Amazing Apple Tart

Juicy baked apples, a tender biscuitlike crust, and a sweet and spicy sauce add up to this diabetes-friendly dessert. That is truly amazing!…..

 

 

* Click the link below to get all the Sweet and Savory Apple Recipes
http://www.diabeticlivingonline.com/diabetic-recipes/dessert/sweet-and-savory-apple-recipes

Desserts You Didn’t Know You Could Eat with Diabetes

September 23, 2016 at 5:16 AM | Posted in diabetes, diabetes friendly, Diabetic Living On Line | Leave a comment
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From the Diabetic Living Online website, (http://www.diabeticlivingonline.com/), its Desserts You Didn’t Know You Could Eat with Diabetes. Diabetic Friendly Dessert Recipes including; Microwave Blueberry Cobbler, Raspberry, Moscato and Vanilla Bean Parfaits, and Cinnamon-Mocha Farro Pudding. Find them all at the Diabetic Living Online and don’t forget to subscribe to their Diabetic Living Magazine!

 

 

Desserts You Didn’t Know You Could Eat with DiabetesDiabetic living logo

The truth is you don’t have to skip dessert if you have diabetes. Treating yourself every now and then can boost your mood and help prevent binge eating when stress strikes. Try these diabetic desserts that have been lightened to fit a diabetes meal plan and are so delicious you’ll be happy to share.

 

 

Microwave Blueberry Cobbler

In the mood for dessert but don’t want to make multiple servings? This easy, one-serving diabetic dessert comes together in the microwave and boasts healthy ingredients like rolled oats, flaxseeds, and fresh blueberries…..

 
Raspberry, Moscato and Vanilla Bean Parfaits

Add a touch of elegance to your next dessert course. This diabetes-friendly recipe makes six parfaits – perfect for a dinner party or family gathering. This decedent recipe offers a flavor and texture experience……

 
Cinnamon-Mocha Farro Pudding

This hearty dessert features an ancient grain twist on rice pudding. Chocolate and coffee flavors combine with a hint of cinnamon for a diabetic dessert that has just 22 grams of carb per serving……

 

 

* Click the link below to see all the Desserts You Didn’t Know You Could Eat with Diabetes

http://www.diabeticlivingonline.com/diabetic-recipes/dessert/desserts-you-didnt-know-you-could-eat-diabetes

Fruit Crisps and Cobbler Recipes

July 12, 2016 at 5:04 AM | Posted in dessert, diabetes, diabetes friendly, Diabetic Recipe of the Week | Leave a comment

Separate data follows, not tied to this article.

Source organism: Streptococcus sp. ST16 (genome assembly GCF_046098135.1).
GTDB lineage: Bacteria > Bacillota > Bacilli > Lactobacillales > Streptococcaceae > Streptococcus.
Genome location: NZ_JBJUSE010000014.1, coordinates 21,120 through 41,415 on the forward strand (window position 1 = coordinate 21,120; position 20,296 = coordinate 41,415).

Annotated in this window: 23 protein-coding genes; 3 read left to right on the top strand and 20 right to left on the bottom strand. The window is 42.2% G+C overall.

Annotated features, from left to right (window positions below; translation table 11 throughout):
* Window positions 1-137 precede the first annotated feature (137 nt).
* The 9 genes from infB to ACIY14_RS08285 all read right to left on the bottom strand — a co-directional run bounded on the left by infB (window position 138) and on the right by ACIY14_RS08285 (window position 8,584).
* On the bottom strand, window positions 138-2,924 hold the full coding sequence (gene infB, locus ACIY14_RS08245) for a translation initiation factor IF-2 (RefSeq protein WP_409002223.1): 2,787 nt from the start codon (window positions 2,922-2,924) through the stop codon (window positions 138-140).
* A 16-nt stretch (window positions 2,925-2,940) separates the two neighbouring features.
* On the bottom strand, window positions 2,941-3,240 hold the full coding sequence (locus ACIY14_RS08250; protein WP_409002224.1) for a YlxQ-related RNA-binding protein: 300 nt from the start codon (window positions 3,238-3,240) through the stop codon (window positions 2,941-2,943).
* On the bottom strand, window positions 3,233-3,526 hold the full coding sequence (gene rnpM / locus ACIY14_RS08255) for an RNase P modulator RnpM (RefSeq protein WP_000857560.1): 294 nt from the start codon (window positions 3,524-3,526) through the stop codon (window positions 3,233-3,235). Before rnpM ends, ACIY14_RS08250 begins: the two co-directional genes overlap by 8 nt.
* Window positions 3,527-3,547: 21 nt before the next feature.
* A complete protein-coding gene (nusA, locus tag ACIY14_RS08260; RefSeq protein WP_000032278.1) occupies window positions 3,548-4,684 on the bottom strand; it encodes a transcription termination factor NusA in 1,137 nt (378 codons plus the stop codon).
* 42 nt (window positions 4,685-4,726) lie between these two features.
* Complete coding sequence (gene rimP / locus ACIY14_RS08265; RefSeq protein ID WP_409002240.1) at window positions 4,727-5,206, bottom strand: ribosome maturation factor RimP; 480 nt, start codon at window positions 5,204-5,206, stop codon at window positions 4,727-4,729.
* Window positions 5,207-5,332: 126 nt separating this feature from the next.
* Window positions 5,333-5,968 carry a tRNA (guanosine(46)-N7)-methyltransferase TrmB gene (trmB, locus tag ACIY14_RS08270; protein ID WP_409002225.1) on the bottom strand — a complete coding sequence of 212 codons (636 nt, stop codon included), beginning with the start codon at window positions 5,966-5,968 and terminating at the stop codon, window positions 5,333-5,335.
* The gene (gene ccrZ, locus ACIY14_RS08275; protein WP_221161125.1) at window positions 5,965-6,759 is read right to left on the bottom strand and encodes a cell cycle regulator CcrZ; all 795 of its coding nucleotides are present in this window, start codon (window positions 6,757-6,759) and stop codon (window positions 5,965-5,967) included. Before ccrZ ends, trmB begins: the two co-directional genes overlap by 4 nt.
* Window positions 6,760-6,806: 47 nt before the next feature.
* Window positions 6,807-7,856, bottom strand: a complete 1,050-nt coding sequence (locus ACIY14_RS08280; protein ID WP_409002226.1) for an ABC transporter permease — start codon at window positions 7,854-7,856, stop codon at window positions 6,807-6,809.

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From the Diabetic Living Online website its Fruit Crisps and Cobbler Recipes. Recipes that include; Caramel Apple Crisp and Pineapple-Cherry Cake Cobbler. Find them all at the Diabetic Living Online website, enjoy. http://www.diabeticlivingonline.com/

 

 

Fruit Crisps and Cobbler RecipesDiabetic living logo

Nothing is sweeter than the old-fashioned goodness of a fruit crisp or cobbler. Featuring berries, apples, and some surprising fruits (pineapple, mango, and grapefruit), you can enjoy these diabetic dessert recipes guilt-free!

 

 

Caramel Apple Crisp

For a no-bake option, simmer apples in cranberry juice with lemon peel for an easy one-skillet dessert. Sprinkle with granola and nuts to create the traditional crunch of an apple crisp….

 
Stove-Top Peach-Blackberry Crisp with Crunchy Oatmeal-Coconut Topping

Blackberries are full of vital nutrients — just 1 cup provides half your daily value of vitamin C and 8 grams of fiber. Add sweet peaches and a crunchy base to transform this healthful fruit into a dessert masterpiece….

 
Pineapple-Cherry Cake Cobbler

This company-worthy cobbler uses a yellow cake mix for a fluffy topping that hides a medley of simmering fruit. Your guests will love this dessert, and you’ll love that it has 155 calories per serving……

 

 

* Click the link below to see all the Fruit Crisps and Cobbler Recipes
http://www.diabeticlivingonline.com/diabetic-recipes/dessert/fruit-crisps-and-cobbler-recipes

Healthy Spring Dessert Recipes

May 4, 2016 at 5:15 AM | Posted in Eating Well | Leave a comment
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From the EatingWell website – Healthy Spring Dessert Recipes. Recipes including; Meringue-Topped Strawberries & Rhubarb, Peach, Rhubarb & Ginger Crisp, and Strawberry Pandowdy. Find themall along with all the other delicious and healthy recipes at the EatingWell website. http://www.eatingwell.com/

 

 

Healthy Spring Dessert Recipes